ORANGE — A visiting state district judge has cleared the way for the discovery phase in a civil lawsuit filed Feb. 9 against Orange County, the district attorney and two county law enforcement officers.
Judge Bob Wortham, who normally presides over the 58th State District Court in Beaumont, handled the July 20 hearing on the case after 128th District Judge Courtney Arkeen of Orange voluntarily removed herself in May, citing a possible conflict of interest.
The lawsuit was filed by David Bailey, a former chief deputy of the OC Sheriff's Department, who claims he was the victim of “malicious prosecution” because of the actions of District Attorney John Kimbrough, DA investigator Kevin “K.C.” Brashears and OC sheriff's deputy Jimmy LeBouef related to two separate criminal charges brought against Bailey in 2004 and 2011.
In 2004, Bailey was charged with criminal trespass for an incident that allegedly occurred more than a year earlier, in May 2003.
County Court-at-Law Judge Troy Johnson found there was no evidence to support the charge, and directed the Kimbrough to dismiss the case. Bailey's lawsuit claims the DA's Office “failed or refused to take any corrective actions,” so the charge remained a matter of public record for several years.
In 2011, Kimbrough charged Bailey with deadly conduct for a September 2010 incident in which a process server claimed Bailey pulled a gun on him, chased him off the property, beat on the hood of his car and fired the gun three times.
Bailey rejected what he described as an “outrageous” plea bargain offer from the District Attorney's Office, so the case went to trial in September 2011 before a jury that deliberated for only 10 minutes before returning with a verdict of “not guilty.”
Bailey's lawsuit contends there was no investigation, no evidence and no probable cause for either of the criminal charges, which he believes were unjustified and represented malicious prosecution.
The lawsuit states that “from the length of the charges and the unbalanced handling of (them) that they were filed with malice and solely for the purposes of vexation and harassment.”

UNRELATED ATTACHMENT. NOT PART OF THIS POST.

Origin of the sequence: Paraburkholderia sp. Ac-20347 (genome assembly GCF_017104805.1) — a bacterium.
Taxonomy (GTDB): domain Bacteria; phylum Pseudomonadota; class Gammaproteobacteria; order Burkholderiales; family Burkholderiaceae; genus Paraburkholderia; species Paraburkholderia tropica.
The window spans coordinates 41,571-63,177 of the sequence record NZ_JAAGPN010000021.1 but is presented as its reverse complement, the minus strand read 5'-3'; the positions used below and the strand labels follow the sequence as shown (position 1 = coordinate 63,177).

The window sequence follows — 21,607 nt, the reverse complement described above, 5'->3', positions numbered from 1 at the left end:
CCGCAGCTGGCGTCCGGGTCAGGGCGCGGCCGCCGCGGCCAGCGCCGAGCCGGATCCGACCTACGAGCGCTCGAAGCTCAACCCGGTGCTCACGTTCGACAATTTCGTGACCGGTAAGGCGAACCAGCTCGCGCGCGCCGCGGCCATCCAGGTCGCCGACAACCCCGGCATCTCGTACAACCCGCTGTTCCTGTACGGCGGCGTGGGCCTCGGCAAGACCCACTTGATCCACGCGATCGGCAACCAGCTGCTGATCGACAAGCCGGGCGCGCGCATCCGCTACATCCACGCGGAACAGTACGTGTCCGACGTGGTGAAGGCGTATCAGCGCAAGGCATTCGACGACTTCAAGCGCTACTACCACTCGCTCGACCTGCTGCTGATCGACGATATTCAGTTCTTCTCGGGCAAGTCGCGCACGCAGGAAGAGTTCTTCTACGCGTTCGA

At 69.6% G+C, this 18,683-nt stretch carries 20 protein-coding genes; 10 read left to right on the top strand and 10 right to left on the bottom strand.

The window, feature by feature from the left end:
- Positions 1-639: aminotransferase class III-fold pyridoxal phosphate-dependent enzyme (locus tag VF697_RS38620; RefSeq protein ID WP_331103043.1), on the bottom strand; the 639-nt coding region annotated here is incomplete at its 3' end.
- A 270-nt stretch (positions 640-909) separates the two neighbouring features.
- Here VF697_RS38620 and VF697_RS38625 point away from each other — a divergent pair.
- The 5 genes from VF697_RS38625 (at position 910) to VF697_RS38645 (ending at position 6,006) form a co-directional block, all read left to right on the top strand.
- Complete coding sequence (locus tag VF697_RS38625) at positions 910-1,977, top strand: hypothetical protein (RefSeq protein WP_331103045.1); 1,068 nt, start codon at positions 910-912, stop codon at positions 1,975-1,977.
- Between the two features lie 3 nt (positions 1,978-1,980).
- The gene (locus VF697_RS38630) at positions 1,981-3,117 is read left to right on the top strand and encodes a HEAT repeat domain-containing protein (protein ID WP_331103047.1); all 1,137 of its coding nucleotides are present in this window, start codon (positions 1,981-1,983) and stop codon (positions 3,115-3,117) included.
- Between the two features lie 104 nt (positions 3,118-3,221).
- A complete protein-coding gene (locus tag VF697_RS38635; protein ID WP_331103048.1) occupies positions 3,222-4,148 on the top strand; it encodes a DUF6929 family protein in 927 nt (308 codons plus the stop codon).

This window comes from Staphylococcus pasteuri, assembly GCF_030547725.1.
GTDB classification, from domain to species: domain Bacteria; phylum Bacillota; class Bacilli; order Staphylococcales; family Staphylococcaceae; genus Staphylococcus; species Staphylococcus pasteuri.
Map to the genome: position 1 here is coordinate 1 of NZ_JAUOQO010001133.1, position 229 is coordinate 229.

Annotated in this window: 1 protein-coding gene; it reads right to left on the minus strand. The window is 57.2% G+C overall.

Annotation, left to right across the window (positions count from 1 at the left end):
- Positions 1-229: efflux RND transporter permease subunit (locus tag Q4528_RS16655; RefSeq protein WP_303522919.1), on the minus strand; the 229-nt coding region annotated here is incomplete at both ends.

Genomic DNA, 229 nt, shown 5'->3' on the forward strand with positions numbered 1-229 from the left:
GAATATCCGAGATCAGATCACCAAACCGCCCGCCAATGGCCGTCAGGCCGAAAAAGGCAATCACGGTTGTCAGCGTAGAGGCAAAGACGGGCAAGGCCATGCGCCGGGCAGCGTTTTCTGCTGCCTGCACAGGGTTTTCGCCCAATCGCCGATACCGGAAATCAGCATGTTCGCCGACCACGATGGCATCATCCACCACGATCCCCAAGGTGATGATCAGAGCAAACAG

The county, represented by Assistant County Attorney Douglas Manning, filed a second amended response on June 22 that generally denied all of Bailey's allegations.
Manning petitioned the court to dismiss the case on the grounds of six separate defenses, including the “doctrine of sovereign immunity,” which bars lawsuits against the government or its employees.
Manning also argued Kimbrough has “official or absolute immunity” while performing his role as district attorney.
The county also asserted that Kimbrough, Brashears and LeBouef are protected by “qualified immunity” while performing “lawfully assigned” duties “in good faith.”
Bailey's lawsuit, however, argues that the Texas Supreme Court has long recognized “a cause of action for those subjected unjustifiably to criminal proceedings.”
Bailey is asking for monetary compensation for past and future medical expenses, physical pain and suffering and mental anguish.
The lawsuit also claims Bailey's wife suffered emotional distress, severe mental anguish and painful anxiety as a result of “fear of her husband's incarceration (because of the) omissions by the defendants.”
During the July 20 hearing, Judge Wortham did not rule on any of the motions filed by either side.
Instead, he ordered both parties to adhere to a Discovery Control Plan that includes serving all parties in the lawsuit (Aug. 20), naming all responsible third parties (Aug. 27), designation of experts (Sept. 26), completing all paper discovery (Oct. 20) and filing of all motions (Nov. 20).
The case also must be mediated by Dec. 11. A pre-trial conference is set for Dec. 17 in Orange. The plan lists June 2013 as a target for a trial date.
Bailey's attorney, Harrison Vickers of Houston, said he will be filing an amended petition in addition to attempting to discover all of the evidence.
Manning, however, believes the county is only a motion away from dismissal of the lawsuit.
“Judge Wortham told the plaintiff's attorney that his filings were legally insufficient,” Manning said. “He said that if I had filed a motion for a summary judgment, he would have had to approve it at the time. But he is giving them time to amend their petition.”
Manning does not plan to do any further discovery.
“I don't think I have any need to do further discovery,” he said, “But if the other side files an amended pleading, I may want to.”
Manning said he intends to file a motion for a summary judgment.